In a single-institution study reported in the Journal of Immunotherapy and Precision Oncology, Xu et al found that the use of a Web-based lesion selection tool (LST) developed by the research team improved consistency in lesion selection for sequential biopsy. In addition, the tool improved the rate of collection of at least five cores per biopsy compared with standard practice in patients with cancer.
The study included 145 patients at The University of Texas MD Anderson Cancer Center, with the LST being used for 88 patients and 57 patients serving as controls. The LST process consisted of six steps:
(1) An oncology team member used the LST to submit a request to diagnostic radiology to select measurable lesions from the most recent imaging of a patient.
(2) A diagnostic radiologist selected measurable lesions, with automated e-mail notification sent to the interventional radiology and radiation oncology departments (if applicable).
(3) An interventional radiologist selected lesions suitable for a biopsy specimen, and a radiation oncologist selected lesions suitable for radiotherapy; an automated e-mail notification was sent to the oncology team after lesion selection.
(4) An oncologist reviewed the selections and determined the final lesion assignment, which was communicated by automated e-mail to individual collaborators; this lesion selection was maintained for the duration of treatment.
(5) Based on the oncologist’s determination, an oncology team member submitted a request to interventional radiology specifying the lesion to be biopsied, a request to diagnostic radiology specifying lesions for tumor measurement, and a request to radiation oncology specifying the lesion to be irradiated (if applicable).
(6) Based on lesion assignment, a biopsy was performed by an interventional radiologist, tumor measurement by a diagnostic radiologist, and radiation by a radiation oncologist (if applicable).
All information regarding lesion selection and final assignment was recorded in the LST and was readily accessible to all authorized collaborators.
The novel LST platform facilitates coordination, performance, and management of longitudinal biopsy specimens. Use of the LST enables sampling of the designated lesion consistently, which is likely to accurately inform us [of] the effect of the treatment on tumor microenvironment and evolution of resistant pathways.— Xu et al
Tweet this quote
Of 88 patients in the LST group, 30 (34%) completed the LST process, received treatment, and underwent baseline biopsy. Of 57 patients in the control group, 52 (91%) received treatment and underwent baseline biopsy.
Longitudinal biopsy collection occurred for 24 of 30 patients in the LST group and all 52 patients in the control group. The same designated lesion was biopsied at baseline and at subsequent time points in all 24 patients (100%) in the LST group, compared with 39 (75%) of 52 control group patients (P = .007). At least five cores per biopsy were collected in 25 (83%) of 30 LST group patients vs 14 (27%) of 52 control group patients at baseline (P < .001), in 21 (88%) of 24 vs 17 (33%) of 52 at the on-treatment-1 time point (P < .001), and in 8 (89%) of 9 vs 0 (0%) of 2 at the on-treatment-2 time point (P = .055).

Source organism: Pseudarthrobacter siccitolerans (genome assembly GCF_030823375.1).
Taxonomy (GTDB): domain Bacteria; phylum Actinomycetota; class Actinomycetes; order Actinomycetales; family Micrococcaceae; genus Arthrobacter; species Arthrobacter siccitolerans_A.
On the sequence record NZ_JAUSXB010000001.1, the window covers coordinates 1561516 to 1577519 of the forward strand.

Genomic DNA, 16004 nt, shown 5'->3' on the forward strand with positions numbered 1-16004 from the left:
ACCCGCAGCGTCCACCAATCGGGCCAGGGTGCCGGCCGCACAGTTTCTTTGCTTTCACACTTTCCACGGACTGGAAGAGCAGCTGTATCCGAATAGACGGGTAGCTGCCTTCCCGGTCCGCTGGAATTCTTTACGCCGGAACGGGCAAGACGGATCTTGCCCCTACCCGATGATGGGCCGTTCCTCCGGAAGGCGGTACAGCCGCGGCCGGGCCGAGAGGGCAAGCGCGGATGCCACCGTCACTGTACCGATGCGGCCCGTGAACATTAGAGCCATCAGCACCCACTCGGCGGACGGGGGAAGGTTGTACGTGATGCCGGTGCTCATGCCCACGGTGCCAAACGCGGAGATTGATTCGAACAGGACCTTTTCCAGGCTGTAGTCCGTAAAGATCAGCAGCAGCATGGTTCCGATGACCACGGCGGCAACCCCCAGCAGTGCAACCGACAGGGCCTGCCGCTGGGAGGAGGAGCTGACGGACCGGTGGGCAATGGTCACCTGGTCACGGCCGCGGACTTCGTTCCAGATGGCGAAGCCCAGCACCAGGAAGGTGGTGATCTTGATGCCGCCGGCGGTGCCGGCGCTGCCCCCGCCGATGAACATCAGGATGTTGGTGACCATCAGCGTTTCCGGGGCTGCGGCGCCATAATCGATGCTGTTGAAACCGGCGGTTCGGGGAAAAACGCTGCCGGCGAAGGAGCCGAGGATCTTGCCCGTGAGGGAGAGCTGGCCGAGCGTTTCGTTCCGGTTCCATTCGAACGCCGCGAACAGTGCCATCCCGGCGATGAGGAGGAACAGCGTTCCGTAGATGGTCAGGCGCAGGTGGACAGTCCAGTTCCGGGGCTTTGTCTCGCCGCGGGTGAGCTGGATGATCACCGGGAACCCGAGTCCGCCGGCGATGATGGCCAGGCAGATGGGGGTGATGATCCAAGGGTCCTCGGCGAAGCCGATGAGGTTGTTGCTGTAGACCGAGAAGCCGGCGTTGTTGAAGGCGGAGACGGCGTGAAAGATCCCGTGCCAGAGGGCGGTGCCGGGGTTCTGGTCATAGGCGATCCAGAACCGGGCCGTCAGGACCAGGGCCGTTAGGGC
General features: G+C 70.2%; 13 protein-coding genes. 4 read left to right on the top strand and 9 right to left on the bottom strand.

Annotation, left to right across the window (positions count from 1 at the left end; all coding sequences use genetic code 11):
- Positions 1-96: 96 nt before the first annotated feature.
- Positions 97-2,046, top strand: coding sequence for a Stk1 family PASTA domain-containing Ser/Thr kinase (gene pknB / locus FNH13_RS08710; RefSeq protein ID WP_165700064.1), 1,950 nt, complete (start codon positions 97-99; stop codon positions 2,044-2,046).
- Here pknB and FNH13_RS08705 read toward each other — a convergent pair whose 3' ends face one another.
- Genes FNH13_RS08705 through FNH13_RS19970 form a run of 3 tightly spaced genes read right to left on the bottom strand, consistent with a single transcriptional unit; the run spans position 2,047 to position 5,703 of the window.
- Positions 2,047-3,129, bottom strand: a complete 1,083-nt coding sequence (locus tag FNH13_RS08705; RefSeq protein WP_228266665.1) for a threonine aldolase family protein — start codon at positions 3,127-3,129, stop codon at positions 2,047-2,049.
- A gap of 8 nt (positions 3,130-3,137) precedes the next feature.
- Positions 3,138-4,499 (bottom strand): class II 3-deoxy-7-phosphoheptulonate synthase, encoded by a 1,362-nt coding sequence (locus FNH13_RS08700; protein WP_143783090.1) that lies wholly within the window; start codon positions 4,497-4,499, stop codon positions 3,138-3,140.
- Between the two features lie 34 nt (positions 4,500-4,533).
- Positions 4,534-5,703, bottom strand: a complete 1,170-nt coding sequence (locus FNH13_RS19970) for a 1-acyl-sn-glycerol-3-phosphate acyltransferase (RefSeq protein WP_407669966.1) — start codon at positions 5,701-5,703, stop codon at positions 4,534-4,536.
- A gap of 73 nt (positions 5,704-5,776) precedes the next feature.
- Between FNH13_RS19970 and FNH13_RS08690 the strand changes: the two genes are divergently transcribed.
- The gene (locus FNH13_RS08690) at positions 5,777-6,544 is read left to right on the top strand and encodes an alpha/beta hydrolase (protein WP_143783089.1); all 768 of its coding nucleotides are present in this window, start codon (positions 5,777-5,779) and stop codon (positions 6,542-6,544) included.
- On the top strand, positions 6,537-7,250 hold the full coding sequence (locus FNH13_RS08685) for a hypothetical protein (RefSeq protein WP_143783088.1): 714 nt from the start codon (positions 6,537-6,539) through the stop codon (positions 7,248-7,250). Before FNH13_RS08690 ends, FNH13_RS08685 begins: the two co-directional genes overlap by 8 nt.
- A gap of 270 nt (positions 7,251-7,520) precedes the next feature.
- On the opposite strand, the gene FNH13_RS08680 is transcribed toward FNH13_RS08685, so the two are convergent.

Assessment of cores with adequate cellularity for next-generation sequencing (NGS) included 211 cores in the LST group (110 baseline cores from 25 patients, 77 on-treatment-1 cores from 17 patients, and 24 on-treatment-2 cores from 5 patients) and 349 from the control group (168 baseline cores from 52 patients, 176 on-treatment-1 cores from 52 patients, and 5 on-treatment-2 cores from 2 patients). No significant difference was observed between groups in proportions of patients with at least one core with adequate tumor cellularity for NGS: proportions were 60% vs 56% at baseline (P = .81), 41% vs 48% at on-treatment-1 time point (P = .78), and 60% vs 0% at on-treatment-2 time point (P = .43).
The investigators concluded, “The novel LST platform facilitates coordination, performance, and management of longitudinal biopsy specimens. Use of the LST enables sampling of the designated lesion consistently, which is likely to accurately inform us [of] the effect of the treatment on tumor microenvironment and evolution of resistant pathways. Such studies are [an] important translational component of any clinical trials and research as they guide the development of next line of therapy, which has significant effect on clinical utility. However, validation of this approach in a larger study is warranted.”
Mingxuan Xu, PhD, of the Department of Investigational Cancer Therapeutics, The University of Texas MD Anderson Cancer Center, is the corresponding author for the Journal of Immunotherapy and Precision Oncology article.
Disclosure: The study was supported by the National Cancer Institute. For full disclosures of the study authors, visit meridian.allenpress.com.The content in this post has not been reviewed by the American Society of Clinical Oncology, Inc. (ASCO®) and does not necessarily reflect the ideas and opinions of ASCO®.